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Mangalore

Mangalore

 

MANGALORE – According to legend, Mangalore derives its name from the local Hindu Goddess, Mangaladevi. It is an ancient city where sages like Vysa, Vashista, Kanva and Vishwamitra are believed to have spent their days meditating in the Sahyadri Mountains. Mangalore is full of coconut palms, hills and streams and is known for its temples and beaches.

 

Kadri Majunath Temple
Kadri is another ancient historic spot in Mangalore. The Kadri Temple dating back to about 1068 A.D. with its nine tanks, its square temple, nestling at thefoot of the highest hill, draws to Mangalore hundreds of visitors annually. The Lokeshwara bronze statue of the Kadri Manjunatha Temple is tipped to be the best bronze statue in India. On top of the hill King Kundavarma Bupendra built a mutt, which came to be called 'Jogimutt'. There are some stone caves on top of the hill, which are known as the caves of the Pandavas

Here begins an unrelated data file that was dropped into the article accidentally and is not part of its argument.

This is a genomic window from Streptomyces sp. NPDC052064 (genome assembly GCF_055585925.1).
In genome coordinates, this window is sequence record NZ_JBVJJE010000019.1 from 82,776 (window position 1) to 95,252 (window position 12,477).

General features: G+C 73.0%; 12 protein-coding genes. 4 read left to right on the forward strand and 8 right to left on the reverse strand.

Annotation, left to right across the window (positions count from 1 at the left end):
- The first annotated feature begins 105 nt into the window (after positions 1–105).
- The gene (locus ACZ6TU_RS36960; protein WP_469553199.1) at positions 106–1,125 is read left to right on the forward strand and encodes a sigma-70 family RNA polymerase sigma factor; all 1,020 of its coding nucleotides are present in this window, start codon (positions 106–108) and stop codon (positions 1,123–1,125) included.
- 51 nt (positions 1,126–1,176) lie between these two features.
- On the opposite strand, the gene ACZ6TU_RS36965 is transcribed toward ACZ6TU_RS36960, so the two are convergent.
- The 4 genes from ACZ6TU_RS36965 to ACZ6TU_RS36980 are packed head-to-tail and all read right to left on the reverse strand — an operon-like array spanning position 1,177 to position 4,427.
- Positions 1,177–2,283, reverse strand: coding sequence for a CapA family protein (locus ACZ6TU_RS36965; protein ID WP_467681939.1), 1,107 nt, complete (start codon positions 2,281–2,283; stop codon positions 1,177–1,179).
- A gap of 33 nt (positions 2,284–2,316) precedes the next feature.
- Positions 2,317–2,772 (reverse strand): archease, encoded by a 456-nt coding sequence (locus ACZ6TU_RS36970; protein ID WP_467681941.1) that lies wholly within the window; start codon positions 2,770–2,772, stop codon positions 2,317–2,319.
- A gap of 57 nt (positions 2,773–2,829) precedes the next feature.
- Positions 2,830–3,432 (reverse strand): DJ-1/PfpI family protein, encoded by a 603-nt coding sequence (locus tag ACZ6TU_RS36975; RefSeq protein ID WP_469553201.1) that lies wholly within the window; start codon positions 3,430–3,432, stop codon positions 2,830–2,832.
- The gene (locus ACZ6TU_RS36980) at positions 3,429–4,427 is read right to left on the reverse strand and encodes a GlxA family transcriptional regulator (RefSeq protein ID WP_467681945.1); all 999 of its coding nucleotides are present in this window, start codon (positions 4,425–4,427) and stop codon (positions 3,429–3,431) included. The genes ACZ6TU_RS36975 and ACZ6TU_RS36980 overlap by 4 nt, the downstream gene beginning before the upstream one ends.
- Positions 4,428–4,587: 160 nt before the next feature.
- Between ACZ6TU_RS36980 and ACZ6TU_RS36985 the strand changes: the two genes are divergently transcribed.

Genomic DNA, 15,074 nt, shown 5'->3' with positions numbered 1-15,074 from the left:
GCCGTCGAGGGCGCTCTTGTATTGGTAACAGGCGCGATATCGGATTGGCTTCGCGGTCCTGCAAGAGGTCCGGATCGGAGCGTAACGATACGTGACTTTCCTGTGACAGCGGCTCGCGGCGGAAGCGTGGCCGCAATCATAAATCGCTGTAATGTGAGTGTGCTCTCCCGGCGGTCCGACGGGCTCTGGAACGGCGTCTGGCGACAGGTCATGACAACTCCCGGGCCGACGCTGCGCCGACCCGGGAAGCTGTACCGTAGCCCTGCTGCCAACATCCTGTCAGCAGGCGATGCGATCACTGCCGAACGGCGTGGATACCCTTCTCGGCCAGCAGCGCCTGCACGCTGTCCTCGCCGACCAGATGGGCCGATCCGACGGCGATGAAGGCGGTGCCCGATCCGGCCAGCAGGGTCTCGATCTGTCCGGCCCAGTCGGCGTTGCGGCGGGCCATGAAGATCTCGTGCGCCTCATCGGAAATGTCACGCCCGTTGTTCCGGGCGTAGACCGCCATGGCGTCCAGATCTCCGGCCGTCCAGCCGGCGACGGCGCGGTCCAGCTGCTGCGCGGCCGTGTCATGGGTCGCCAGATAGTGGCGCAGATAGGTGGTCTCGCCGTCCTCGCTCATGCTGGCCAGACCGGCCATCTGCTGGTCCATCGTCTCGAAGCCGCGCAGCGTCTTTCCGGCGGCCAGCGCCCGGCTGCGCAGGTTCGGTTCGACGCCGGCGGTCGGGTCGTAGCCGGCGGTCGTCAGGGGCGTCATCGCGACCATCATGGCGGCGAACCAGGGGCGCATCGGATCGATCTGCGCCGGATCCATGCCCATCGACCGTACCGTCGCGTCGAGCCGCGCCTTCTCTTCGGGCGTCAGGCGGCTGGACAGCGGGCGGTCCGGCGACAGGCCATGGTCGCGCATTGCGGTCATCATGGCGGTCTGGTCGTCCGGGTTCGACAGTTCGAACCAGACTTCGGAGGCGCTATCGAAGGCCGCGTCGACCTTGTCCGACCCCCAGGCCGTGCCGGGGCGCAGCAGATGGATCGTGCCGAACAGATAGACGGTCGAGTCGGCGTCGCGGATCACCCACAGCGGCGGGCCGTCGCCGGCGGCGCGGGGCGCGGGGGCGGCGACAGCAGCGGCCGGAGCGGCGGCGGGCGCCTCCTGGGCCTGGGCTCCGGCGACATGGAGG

St. Aloysius church
The walls of the church are covered with the paintings of the artist Antony Moshaini of Italy. The Church was built in the year 1899-1900. 

 

St. Aloysius College Chapel, an architectural gem, comparable with the Sistine chapel in Rome, is situated on lighthouse hill. The special beauty of the chapel is the wonderful series of paintings that virtually cover every inch of the interior roof and walls executed by Bro. Moscheni trained in Italy.

 

Sulthan Battery
To the south by the shores of Arabian Sea is located the port town of Mangalore, a rambling, green, friendly town that is a serene getaway, a little off the beaten track and ideal for those who want a slightly laidback sort of vacation

 

This city of Mangalore is said to have been named after the famous Mangaladevi Temple. This temple, also a tourist spot, is situated 3 km away from main city area. This temple was built by the Ballal family of Attavar in memory of a princess of Kerala.
Attractions:

 

Sulthan Battery -
It is situated in Boloor 6 Km. away from Mangalore. It was built in Black Stones by Tippu Sulthan to prevent warships to enter Gurpur river. Now the remaining part of the fort is called as Tippu's Well. It is today a deserted spot but its construction is bafflingly exquisite. Although it is a watchtower, it gives the impression of a miniature fortress with its arrangements for mounting cannons all-round.